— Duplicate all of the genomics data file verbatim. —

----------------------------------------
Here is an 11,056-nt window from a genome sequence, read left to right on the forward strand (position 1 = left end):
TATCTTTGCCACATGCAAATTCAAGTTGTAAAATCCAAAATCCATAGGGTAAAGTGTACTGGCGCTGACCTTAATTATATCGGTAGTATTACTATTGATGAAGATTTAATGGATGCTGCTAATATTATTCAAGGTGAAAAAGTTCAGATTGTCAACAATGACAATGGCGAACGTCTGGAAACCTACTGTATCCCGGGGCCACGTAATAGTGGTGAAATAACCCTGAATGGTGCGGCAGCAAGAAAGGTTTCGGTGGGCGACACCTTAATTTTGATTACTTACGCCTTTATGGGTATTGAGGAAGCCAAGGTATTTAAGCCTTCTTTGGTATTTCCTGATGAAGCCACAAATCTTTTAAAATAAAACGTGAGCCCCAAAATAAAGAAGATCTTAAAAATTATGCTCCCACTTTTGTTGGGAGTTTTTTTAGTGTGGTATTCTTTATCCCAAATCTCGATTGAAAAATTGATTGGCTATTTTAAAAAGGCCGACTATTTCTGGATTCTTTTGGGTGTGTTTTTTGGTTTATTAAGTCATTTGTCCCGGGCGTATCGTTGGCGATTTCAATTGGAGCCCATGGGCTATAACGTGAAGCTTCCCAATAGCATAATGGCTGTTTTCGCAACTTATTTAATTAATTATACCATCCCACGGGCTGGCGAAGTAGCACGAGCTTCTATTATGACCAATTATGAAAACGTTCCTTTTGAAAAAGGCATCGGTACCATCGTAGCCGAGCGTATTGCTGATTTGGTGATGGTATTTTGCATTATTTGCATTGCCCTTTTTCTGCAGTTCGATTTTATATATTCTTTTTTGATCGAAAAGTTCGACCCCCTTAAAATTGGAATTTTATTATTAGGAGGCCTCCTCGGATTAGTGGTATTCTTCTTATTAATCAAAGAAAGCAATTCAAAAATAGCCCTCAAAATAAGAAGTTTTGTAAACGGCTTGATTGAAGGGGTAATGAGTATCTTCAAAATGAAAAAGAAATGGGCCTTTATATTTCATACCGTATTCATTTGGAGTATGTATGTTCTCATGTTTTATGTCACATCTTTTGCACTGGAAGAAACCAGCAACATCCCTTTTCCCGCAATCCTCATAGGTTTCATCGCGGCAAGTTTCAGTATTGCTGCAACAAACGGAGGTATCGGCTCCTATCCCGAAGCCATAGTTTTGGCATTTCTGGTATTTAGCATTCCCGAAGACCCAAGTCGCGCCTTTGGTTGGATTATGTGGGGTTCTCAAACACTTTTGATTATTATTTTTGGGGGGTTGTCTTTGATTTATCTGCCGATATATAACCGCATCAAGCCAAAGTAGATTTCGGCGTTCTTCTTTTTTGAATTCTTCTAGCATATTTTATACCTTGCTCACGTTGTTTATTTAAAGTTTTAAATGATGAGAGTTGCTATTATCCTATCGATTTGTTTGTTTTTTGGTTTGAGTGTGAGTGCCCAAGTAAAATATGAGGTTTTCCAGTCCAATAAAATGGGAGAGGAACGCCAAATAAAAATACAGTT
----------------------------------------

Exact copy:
Here is an 11,056-nt window from a genome sequence, read left to right on the forward strand (position 1 = left end):
TATCTTTGCCACATGCAAATTCAAGTTGTAAAATCCAAAATCCATAGGGTAAAGTGTACTGGCGCTGACCTTAATTATATCGGTAGTATTACTATTGATGAAGATTTAATGGATGCTGCTAATATTATTCAAGGTGAAAAAGTTCAGATTGTCAACAATGACAATGGCGAACGTCTGGAAACCTACTGTATCCCGGGGCCACGTAATAGTGGTGAAATAACCCTGAATGGTGCGGCAGCAAGAAAGGTTTCGGTGGGCGACACCTTAATTTTGATTACTTACGCCTTTATGGGTATTGAGGAAGCCAAGGTATTTAAGCCTTCTTTGGTATTTCCTGATGAAGCCACAAATCTTTTAAAATAAAACGTGAGCCCCAAAATAAAGAAGATCTTAAAAATTATGCTCCCACTTTTGTTGGGAGTTTTTTTAGTGTGGTATTCTTTATCCCAAATCTCGATTGAAAAATTGATTGGCTATTTTAAAAAGGCCGACTATTTCTGGATTCTTTTGGGTGTGTTTTTTGGTTTATTAAGTCATTTGTCCCGGGCGTATCGTTGGCGATTTCAATTGGAGCCCATGGGCTATAACGTGAAGCTTCCCAATAGCATAATGGCTGTTTTCGCAACTTATTTAATTAATTATACCATCCCACGGGCTGGCGAAGTAGCACGAGCTTCTATTATGACCAATTATGAAAACGTTCCTTTTGAAAAAGGCATCGGTACCATCGTAGCCGAGCGTATTGCTGATTTGGTGATGGTATTTTGCATTATTTGCATTGCCCTTTTTCTGCAGTTCGATTTTATATATTCTTTTTTGATCGAAAAGTTCGACCCCCTTAAAATTGGAATTTTATTATTAGGAGGCCTCCTCGGATTAGTGGTATTCTTCTTATTAATCAAAGAAAGCAATTCAAAAATAGCCCTCAAAATAAGAAGTTTTGTAAACGGCTTGATTGAAGGGGTAATGAGTATCTTCAAAATGAAAAAGAAATGGGCCTTTATATTTCATACCGTATTCATTTGGAGTATGTATGTTCTCATGTTTTATGTCACATCTTTTGCACTGGAAGAAACCAGCAACATCCCTTTTCCCGCAATCCTCATAGGTTTCATCGCGGCAAGTTTCAGTATTGCTGCAACAAACGGAGGTATCGGCTCCTATCCCGAAGCCATAGTTTTGGCATTTCTGGTATTTAGCATTCCCGAAGACCCAAGTCGCGCCTTTGGTTGGATTATGTGGGGTTCTCAAACACTTTTGATTATTATTTTTGGGGGGTTGTCTTTGATTTATCTGCCGATATATAACCGCATCAAGCCAAAGTAGATTTCGGCGTTCTTCTTTTTTGAATTCTTCTAGCATATTTTATACCTTGCTCACGTTGTTTATTTAAAGTTTTAAATGATGAGAGTTGCTATTATCCTATCGATTTGTTTGTTTTTTGGTTTGAGTGTGAGTGCCCAAGTAAAATATGAGGTTTTCCAGTCCAATAAAATGGGAGAGGAACGCCAAATAAAAATACAGTT